Next. Would you like to see my letter from "The Economist" regarding our letter campaign?

-=blogdai

 
At 12:43 AM, March 01, 2008, Anonymous Anonymous said...

He who protests to much...

1. Your response to criticism is always that the other person 'doesn't understand' when it is clearly the case that you can not swallow factual information that also happens to be critical of you.

2. Your letter campaign was a big failure. You hyped it up on this blog and not a single media outlet in Nepal touched it. Not that I can see., my friends of my colleagues at Kantipur. It might have been published outside our country but I don't see how this helps NEpali people.

3. You really didn't contact loved ones during the media blackout -it was a lie to gain to attention. I suspect the person who posted in your support is YOU. Is it coincidental that your posts should be separated by 10 minutes when most of your comments are separated by a minimum of hours?

4. This is a blog. Your views are interesting but no one in Nepal knows who you are or more importantly your work. Your views are predominantly read by foreigners and Nepalis living abroad -unimportant to the political situation here.

5. You are not living in Nepal and I believe that the reason you are hiding your true identity is because you are not even Nepali. But you pretend like you are and that you are in Nepal but the signs are that you are in the USA.

I wouldn't normally say this but you are so arrogant to go around pretending that your view is some how important. It is interesting but it is not important. Perhaps this why you are so blatantly jealous of Koirala?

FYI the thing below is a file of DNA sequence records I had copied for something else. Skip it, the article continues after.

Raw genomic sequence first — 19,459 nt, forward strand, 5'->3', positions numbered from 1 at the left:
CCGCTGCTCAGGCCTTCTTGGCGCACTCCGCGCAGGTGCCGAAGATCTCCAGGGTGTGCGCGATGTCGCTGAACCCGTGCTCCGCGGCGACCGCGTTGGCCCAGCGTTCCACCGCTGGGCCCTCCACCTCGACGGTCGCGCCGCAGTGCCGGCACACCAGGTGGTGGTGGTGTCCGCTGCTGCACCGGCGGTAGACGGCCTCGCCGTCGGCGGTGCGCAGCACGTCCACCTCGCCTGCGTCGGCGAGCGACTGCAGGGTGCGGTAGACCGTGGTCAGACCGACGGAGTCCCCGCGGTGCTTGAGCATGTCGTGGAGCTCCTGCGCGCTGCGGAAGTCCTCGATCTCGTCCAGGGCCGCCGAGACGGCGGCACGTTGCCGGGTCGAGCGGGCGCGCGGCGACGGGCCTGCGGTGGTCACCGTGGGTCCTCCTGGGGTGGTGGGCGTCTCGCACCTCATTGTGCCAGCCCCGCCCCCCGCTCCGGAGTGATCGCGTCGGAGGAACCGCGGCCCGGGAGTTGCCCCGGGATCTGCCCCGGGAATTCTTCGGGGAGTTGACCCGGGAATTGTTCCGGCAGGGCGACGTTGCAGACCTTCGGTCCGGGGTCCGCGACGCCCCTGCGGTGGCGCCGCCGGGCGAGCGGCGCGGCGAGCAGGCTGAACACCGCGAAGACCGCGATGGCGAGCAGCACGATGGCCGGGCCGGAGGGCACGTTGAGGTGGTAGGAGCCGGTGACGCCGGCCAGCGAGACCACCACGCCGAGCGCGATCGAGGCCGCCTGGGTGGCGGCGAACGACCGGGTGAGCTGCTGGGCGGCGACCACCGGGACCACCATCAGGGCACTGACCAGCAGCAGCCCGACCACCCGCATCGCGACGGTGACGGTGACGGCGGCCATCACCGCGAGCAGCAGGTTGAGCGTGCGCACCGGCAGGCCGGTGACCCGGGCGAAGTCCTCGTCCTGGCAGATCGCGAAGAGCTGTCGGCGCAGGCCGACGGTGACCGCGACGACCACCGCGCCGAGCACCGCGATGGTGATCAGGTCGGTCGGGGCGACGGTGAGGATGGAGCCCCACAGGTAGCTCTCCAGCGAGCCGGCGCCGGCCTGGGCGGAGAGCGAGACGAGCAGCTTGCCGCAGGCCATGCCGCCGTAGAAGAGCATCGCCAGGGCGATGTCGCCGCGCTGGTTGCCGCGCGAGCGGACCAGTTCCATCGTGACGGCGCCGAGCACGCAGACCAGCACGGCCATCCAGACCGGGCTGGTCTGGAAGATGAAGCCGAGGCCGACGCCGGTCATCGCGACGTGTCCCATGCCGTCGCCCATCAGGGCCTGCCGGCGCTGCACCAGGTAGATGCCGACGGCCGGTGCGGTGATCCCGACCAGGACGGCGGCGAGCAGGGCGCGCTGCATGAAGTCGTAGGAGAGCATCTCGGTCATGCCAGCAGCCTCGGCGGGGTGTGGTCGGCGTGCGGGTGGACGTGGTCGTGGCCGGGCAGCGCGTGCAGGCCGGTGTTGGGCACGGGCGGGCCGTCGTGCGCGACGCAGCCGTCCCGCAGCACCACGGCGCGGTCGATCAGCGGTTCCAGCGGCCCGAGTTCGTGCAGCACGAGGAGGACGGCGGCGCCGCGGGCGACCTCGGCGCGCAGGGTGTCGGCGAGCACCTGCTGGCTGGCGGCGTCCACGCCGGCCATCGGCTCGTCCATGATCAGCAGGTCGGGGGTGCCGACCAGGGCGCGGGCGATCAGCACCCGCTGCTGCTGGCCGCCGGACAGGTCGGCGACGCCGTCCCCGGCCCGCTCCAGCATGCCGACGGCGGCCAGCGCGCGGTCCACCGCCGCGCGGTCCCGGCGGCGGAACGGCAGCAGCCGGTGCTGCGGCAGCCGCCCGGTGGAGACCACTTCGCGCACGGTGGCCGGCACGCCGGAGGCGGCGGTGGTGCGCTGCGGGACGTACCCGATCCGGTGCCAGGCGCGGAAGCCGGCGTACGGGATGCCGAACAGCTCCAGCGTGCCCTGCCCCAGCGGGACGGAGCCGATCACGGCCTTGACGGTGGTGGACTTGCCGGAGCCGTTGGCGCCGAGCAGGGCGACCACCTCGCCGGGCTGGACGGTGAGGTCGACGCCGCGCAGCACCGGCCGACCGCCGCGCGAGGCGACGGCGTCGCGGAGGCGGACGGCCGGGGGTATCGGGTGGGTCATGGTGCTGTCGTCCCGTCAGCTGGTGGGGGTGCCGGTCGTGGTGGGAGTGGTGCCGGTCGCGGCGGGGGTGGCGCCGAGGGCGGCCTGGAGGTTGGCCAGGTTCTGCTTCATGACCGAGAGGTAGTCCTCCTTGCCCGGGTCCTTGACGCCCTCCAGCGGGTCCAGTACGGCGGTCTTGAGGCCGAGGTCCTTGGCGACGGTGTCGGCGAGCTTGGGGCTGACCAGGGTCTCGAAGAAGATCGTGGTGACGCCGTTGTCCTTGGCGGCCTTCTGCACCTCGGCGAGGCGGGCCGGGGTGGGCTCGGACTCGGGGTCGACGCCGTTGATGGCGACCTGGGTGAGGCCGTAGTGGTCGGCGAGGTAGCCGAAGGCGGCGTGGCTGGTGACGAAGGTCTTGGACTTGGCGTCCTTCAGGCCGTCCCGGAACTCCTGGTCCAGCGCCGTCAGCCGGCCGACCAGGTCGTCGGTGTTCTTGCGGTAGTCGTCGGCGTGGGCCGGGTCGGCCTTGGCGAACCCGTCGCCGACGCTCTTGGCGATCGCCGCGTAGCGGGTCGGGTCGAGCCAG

Goodbye, this is the last time I post on your blog.

 
At 6:16 AM, March 01, 2008, Anonymous Anonymous said...

"Jealous of Koirala" says a lot about the perspective of the last poser, Blogdai. Kind of self-damning, isn't it?

 
At 6:41 AM, March 01, 2008, Blogger blogdai said...

Criticism, we love here at blogdai.

Calling emotion-based comments "factual" and building an argument around them is childish and deserves at least one rebuke from moi.

Part of our function here at the offices of blogdai is to show some tough love to those who cannot seem to grasp reasonable commentary, synthesize it, and provide a compelling counterpoint.

It has been a maddening effort, to be sure. Generally, like the poster above, an unfounded position is rigidly adhered to, called "factual" and defended past all reason. It is a never ending struggle.

(Sigh) here we go:

1. To call something "factual" you have to provide supporting documentation, get it? It has to be a fact beyond your simple proclamation that it is so.

2. Again, as above. Just because it didn't happen in your area, it must have been a failure. How sad. We were contacted by The Economist and were briefly picked up by the wire services. Now, compared to doing nothing, I'll take the world's attention for a few minutes if it draws attention to Nepal. You must have noticed how the use of the term "no confidence" had increased among government critics immediately after the issuance of our letter where the term was displayed prominently. Underestimate nothing.

3. Again, ridiculous. Were you a person seeking contact with a loved one? We did make contact with 46 individuals and yes, failed to make contact with roughly the same amount, so all i can guess is that your limited sphere of interest is taking hold again and we failed to contact your loved one. If the pattern holds, we failed to impact YOUR immediate needs so the whole thing was a failure, right?

We've also had our staff check the time logs. They stopped after finding over 100 instances where blogdai, anons, and other registered poster's comments were determined to be less than 4 minutes apart. You are right! This is a blog and it is dynamic. many people can be online at once and post at the same time. blogdai fraud! yep, it's "factual" you'd opine.